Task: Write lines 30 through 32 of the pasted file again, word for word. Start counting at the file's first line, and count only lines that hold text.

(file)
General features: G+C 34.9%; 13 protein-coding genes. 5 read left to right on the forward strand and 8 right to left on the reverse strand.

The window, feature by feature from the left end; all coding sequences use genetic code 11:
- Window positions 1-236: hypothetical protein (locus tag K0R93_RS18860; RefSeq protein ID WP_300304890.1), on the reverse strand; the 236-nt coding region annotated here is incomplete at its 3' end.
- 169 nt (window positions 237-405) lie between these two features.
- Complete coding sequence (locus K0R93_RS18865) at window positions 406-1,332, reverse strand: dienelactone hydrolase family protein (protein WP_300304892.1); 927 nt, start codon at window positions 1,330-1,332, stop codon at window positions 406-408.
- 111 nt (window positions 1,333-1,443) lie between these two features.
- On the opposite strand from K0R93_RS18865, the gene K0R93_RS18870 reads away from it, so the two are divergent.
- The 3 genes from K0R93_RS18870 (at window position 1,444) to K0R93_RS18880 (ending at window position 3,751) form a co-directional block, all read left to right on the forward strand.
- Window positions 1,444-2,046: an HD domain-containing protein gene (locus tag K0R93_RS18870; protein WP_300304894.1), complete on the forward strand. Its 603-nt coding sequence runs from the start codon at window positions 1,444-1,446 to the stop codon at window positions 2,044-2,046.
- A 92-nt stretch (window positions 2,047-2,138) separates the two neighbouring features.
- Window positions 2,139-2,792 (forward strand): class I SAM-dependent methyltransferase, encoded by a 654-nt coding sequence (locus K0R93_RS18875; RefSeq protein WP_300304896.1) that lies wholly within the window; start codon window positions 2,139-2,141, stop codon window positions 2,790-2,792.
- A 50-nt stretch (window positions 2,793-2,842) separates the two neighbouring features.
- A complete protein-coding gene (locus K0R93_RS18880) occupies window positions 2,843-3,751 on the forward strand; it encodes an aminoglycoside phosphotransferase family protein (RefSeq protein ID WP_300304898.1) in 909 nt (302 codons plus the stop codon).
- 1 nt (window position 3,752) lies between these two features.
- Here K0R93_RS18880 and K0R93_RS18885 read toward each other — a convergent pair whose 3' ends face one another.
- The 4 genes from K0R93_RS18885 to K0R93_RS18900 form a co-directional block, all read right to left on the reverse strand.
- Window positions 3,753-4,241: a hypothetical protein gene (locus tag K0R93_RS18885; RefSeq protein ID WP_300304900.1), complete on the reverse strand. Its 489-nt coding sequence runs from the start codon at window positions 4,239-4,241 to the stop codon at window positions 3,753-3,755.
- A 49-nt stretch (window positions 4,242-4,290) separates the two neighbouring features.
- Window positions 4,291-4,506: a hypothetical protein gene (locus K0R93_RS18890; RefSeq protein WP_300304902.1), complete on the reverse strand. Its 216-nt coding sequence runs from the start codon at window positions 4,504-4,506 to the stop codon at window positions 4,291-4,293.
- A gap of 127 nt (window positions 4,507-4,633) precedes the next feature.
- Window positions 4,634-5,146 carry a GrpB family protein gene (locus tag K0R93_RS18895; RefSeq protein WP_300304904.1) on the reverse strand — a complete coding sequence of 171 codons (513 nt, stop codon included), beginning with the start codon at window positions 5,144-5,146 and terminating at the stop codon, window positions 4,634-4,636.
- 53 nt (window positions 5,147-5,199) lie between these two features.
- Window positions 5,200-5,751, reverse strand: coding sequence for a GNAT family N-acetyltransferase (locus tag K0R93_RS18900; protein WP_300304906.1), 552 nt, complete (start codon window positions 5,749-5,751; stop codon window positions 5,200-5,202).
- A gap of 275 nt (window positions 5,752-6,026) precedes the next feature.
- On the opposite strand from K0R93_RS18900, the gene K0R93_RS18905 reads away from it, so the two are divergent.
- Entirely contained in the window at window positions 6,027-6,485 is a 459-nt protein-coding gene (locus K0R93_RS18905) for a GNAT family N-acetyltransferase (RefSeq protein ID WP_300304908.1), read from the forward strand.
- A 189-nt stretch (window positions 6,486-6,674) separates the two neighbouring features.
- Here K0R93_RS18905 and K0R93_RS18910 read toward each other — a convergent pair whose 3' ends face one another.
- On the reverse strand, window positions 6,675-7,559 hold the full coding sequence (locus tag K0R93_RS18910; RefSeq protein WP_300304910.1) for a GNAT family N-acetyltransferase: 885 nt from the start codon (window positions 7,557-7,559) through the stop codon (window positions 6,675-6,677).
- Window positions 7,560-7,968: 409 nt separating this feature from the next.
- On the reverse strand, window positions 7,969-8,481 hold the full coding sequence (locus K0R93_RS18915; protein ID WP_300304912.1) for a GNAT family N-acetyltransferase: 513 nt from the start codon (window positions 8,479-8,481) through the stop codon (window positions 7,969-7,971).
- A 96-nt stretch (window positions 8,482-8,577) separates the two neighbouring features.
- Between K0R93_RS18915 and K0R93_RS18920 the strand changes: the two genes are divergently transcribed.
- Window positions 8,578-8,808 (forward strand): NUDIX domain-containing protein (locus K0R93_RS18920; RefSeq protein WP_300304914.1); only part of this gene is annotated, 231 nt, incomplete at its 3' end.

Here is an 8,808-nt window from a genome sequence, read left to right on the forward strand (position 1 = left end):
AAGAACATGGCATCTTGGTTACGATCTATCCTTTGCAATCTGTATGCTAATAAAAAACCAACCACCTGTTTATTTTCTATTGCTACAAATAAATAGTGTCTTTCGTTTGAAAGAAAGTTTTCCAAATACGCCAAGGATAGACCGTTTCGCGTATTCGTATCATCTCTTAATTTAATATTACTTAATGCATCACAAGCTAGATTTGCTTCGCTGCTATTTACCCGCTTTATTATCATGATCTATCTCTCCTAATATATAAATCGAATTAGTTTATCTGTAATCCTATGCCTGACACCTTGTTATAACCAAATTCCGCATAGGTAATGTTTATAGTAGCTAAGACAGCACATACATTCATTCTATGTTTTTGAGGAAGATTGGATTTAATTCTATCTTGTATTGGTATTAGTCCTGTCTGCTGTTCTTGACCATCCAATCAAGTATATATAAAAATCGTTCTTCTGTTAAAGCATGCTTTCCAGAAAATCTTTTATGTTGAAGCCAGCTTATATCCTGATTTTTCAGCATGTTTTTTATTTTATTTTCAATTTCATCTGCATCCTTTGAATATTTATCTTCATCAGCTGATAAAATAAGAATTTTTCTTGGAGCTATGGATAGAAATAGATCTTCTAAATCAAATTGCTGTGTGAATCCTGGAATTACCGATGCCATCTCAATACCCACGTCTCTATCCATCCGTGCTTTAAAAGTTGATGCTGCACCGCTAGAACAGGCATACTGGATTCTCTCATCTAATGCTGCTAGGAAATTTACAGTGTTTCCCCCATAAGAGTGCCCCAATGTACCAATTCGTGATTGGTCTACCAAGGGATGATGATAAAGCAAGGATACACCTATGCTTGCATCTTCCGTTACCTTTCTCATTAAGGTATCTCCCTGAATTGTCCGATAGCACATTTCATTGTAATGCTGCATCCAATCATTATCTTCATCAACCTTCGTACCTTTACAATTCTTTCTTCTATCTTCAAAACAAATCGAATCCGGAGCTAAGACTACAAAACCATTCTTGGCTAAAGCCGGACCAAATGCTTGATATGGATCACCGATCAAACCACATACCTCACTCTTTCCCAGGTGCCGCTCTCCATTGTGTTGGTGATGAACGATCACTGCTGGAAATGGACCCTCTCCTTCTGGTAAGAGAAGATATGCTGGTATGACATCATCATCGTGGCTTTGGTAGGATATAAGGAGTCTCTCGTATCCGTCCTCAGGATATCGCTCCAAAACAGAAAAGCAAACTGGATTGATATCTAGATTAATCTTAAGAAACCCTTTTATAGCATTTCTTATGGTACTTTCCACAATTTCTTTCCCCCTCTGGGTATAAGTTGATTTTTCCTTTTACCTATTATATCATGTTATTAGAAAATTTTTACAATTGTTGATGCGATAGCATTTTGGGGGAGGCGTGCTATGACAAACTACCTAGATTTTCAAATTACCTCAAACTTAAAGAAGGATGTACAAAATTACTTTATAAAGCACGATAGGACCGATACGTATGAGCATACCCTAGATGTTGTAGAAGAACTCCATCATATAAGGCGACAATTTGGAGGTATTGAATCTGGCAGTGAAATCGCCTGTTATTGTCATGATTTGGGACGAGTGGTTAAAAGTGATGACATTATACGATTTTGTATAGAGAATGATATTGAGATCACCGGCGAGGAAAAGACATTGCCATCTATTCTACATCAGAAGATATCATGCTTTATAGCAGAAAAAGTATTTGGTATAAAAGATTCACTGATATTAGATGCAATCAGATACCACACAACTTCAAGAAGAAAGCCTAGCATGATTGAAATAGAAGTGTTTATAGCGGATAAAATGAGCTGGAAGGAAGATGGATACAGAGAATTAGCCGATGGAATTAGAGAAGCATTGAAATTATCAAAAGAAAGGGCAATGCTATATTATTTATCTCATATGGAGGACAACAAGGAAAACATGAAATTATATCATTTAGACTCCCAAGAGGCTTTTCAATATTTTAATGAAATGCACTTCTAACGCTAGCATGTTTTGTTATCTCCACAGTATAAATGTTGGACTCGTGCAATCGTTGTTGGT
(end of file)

- Window positions 7,560-7,968: 409 nt separating this feature from the next.
- On the reverse strand, window positions 7,969-8,481 hold the full coding sequence (locus K0R93_RS18915; protein ID WP_300304912.1) for a GNAT family N-acetyltransferase: 513 nt from the start codon (window positions 8,479-8,481) through the stop codon (window positions 7,969-7,971).
- A 96-nt stretch (window positions 8,482-8,577) separates the two neighbouring features.